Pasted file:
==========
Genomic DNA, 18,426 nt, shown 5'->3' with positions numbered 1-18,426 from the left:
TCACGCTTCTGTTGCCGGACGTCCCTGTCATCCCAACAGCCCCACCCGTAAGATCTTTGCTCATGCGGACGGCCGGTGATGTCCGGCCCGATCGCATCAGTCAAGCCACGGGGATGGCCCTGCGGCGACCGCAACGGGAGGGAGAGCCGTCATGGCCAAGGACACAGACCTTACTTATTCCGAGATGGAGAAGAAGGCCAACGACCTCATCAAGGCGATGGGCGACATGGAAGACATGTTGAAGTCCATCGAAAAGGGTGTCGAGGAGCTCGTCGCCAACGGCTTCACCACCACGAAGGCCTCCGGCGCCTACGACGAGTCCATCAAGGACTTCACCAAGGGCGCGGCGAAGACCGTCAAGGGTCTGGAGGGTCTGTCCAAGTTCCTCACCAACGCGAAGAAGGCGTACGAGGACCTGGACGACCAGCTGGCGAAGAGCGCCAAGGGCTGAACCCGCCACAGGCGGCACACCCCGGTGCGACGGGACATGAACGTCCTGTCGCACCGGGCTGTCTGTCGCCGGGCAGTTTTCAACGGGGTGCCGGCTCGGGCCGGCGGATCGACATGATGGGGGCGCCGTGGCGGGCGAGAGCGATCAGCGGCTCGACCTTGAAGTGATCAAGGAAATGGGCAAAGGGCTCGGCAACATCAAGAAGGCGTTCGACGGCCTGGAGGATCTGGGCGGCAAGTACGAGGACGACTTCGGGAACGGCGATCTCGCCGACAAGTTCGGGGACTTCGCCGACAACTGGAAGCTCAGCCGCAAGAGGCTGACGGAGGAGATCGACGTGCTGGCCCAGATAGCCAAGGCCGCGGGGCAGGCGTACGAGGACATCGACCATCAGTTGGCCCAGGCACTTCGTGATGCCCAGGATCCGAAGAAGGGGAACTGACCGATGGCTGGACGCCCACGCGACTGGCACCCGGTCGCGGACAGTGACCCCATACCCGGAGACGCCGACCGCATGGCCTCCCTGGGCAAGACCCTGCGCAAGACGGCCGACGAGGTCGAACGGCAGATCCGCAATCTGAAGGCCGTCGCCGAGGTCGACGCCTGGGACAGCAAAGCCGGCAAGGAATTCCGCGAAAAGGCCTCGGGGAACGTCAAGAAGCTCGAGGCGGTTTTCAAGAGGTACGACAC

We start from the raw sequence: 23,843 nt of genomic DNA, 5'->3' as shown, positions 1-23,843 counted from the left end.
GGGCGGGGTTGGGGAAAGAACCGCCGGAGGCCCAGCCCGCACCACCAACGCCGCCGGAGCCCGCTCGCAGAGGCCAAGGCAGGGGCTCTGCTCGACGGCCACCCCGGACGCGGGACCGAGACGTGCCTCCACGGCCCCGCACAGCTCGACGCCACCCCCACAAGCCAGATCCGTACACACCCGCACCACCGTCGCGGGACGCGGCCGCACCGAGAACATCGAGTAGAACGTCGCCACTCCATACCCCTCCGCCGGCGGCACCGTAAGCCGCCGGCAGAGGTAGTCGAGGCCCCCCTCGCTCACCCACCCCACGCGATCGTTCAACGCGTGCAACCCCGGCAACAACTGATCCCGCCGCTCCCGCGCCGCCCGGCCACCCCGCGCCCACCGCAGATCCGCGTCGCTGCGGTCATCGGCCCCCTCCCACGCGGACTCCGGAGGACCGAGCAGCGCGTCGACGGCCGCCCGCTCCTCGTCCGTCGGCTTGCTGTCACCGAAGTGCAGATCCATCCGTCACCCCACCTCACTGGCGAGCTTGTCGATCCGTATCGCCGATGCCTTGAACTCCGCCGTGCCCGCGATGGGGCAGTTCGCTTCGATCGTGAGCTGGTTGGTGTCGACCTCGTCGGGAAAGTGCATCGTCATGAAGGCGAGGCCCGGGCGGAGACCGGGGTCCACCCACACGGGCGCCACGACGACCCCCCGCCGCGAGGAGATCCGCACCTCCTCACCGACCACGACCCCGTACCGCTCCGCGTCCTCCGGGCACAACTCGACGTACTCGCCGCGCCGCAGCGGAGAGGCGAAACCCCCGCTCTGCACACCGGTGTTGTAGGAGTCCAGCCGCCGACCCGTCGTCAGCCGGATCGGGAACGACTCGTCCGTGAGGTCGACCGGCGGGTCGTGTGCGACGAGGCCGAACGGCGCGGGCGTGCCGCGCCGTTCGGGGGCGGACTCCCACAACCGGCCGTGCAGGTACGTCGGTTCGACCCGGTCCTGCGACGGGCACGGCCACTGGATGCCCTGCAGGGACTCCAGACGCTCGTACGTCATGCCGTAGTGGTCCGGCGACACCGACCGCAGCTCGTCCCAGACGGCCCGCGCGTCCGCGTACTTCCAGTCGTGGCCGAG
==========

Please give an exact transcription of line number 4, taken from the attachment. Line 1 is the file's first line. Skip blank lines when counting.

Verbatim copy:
GGGCGGGGTTGGGGAAAGAACCGCCGGAGGCCCAGCCCGCACCACCAACGCCGCCGGAGCCCGCTCGCAGAGGCCAAGGCAGGGGCTCTGCTCGACGGCCACCCCGGACGCGGGACCGAGACGTGCCTCCACGGCCCCGCACAGCTCGACGCCACCCCCACAAGCCAGATCCGTACACACCCGCACCACCGTCGCGGGACGCGGCCGCACCGAGAACATCGAGTAGAACGTCGCCACTCCATACCCCTCCGCCGGCGGCACCGTAAGCCGCCGGCAGAGGTAGTCGAGGCCCCCCTCGCTCACCCACCCCACGCGATCGTTCAACGCGTGCAACCCCGGCAACAACTGATCCCGCCGCTCCCGCGCCGCCCGGCCACCCCGCGCCCACCGCAGATCCGCGTCGCTGCGGTCATCGGCCCCCTCCCACGCGGACTCCGGAGGACCGAGCAGCGCGTCGACGGCCGCCCGCTCCTCGTCCGTCGGCTTGCTGTCACCGAAGTGCAGATCCATCCGTCACCCCACCTCACTGGCGAGCTTGTCGATCCGTATCGCCGATGCCTTGAACTCCGCCGTGCCCGCGATGGGGCAGTTCGCTTCGATCGTGAGCTGGTTGGTGTCGACCTCGTCGGGAAAGTGCATCGTCATGAAGGCGAGGCCCGGGCGGAGACCGGGGTCCACCCACACGGGCGCCACGACGACCCCCCGCCGCGAGGAGATCCGCACCTCCTCACCGACCACGACCCCGTACCGCTCCGCGTCCTCCGGGCACAACTCGACGTACTCGCCGCGCCGCAGCGGAGAGGCGAAACCCCCGCTCTGCACACCGGTGTTGTAGGAGTCCAGCCGCCGACCCGTCGTCAGCCGGATCGGGAACGACTCGTCCGTGAGGTCGACCGGCGGGTCGTGTGCGACGAGGCCGAACGGCGCGGGCGTGCCGCGCCGTTCGGGGGCGGACTCCCACAACCGGCCGTGCAGGTACGTCGGTTCGACCCGGTCCTGCGACGGGCACGGCCACTGGATGCCCTGCAGGGACTCCAGACGCTCGTACGTCATGCCGTAGTGGTCCGGCGACACCGACCGCAGCTCGTCCCAGACGGCCCGCGCGTCCGCGTACTTCCAGTCGTGGCCGAG